Specific Family Characteristics and IQ

When we look at individual families, watch the ways in which they interact with their infants or young chil¬ dren, and then follow the children over time to see which ones later have high or low IQs, we can begin to get some sense of the kinds of specific family Ltei of this type has led me to the following list of five general characteristics of families whose children achieve higher IQ scores:

They provide an interesting and complex physical environment for the child, in¬ eluding play materials that are appropriate for the child's age and develop¬ mental level (e.g., Bradley et al., 1989).

They are emotionally responsive to and involvedwiXh their child. This dimen¬ sion of behavior includes more than the warmth of the parent toward the child, although that is important. What is more cridcal is the contingency of the parent's responses. In the optimum environment the parents smile when the child smiles, answer the child's questions, adjust their body to the child's when they hold the child, and in myriad ways respond to the child's cues (e.g., Barnard et al., 1989).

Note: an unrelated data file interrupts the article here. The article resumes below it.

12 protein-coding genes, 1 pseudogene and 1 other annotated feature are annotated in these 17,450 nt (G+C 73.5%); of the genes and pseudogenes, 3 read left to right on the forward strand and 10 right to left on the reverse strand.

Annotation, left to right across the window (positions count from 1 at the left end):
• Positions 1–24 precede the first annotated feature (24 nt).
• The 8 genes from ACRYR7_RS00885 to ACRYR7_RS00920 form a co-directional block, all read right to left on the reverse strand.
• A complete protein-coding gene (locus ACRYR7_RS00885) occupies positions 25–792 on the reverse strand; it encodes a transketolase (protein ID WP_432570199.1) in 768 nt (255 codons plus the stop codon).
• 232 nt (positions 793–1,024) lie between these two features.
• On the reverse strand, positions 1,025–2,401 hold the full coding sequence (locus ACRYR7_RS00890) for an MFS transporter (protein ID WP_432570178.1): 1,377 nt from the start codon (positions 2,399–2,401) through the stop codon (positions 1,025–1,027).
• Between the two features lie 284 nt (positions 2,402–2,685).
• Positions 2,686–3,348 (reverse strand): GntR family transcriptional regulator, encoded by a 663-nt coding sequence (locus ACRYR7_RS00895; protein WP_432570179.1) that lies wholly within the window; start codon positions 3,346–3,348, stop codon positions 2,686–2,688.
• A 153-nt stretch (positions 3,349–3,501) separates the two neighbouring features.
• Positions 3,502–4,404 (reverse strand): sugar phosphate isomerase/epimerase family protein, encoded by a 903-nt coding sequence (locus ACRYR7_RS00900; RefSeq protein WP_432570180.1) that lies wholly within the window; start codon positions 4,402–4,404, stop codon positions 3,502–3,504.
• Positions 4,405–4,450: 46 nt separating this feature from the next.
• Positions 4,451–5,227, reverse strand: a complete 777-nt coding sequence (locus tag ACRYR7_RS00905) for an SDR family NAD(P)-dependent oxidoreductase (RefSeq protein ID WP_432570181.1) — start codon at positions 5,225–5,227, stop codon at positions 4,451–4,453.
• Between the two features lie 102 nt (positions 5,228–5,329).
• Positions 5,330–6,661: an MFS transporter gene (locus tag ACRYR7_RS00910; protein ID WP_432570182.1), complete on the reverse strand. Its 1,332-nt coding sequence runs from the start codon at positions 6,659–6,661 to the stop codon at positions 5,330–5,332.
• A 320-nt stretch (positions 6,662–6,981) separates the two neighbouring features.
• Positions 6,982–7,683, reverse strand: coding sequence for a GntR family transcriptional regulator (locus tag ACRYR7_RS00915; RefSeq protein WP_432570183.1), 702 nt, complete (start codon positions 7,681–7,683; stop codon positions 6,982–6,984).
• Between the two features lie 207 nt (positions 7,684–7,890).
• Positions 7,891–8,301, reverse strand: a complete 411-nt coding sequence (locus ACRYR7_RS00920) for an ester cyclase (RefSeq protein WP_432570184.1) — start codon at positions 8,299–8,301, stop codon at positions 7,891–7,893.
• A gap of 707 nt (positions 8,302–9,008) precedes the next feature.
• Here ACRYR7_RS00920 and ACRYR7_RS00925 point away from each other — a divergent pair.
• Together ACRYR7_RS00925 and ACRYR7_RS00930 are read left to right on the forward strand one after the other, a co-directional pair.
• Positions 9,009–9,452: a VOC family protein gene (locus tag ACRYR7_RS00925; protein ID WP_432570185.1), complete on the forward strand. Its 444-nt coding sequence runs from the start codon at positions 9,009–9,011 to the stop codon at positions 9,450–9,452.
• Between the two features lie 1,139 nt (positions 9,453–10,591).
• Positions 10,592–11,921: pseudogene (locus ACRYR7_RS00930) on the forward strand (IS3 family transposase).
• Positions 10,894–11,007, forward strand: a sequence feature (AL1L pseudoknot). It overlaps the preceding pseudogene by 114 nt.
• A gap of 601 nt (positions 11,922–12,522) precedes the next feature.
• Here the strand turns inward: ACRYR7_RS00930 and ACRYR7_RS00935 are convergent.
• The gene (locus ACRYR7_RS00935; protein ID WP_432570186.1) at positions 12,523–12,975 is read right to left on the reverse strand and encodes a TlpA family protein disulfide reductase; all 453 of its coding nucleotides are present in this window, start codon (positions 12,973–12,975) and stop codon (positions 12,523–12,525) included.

They talk to their child, using language that is descriptively rich and accurate (e.g., Sigman et al., 1988).

They avoid excessive restrictiveness, punitiveness, or control, instead giving the child room to explore, even opportunities to make mistakes (e.g., Yeates et al., 1983).

They expect their child to do well and to develop rapidly. They emphasize and press for school achievement (e.g., Entwisle Sc Alexander, 1990)


Folksonomies: parenting

/family and parenting/children (0.999597)
/education/homework and study tips (0.846096)

Child (0.947571): dbpedia_resource
Family (0.828571): dbpedia_resource
Environment (0.642485): dbpedia_resource

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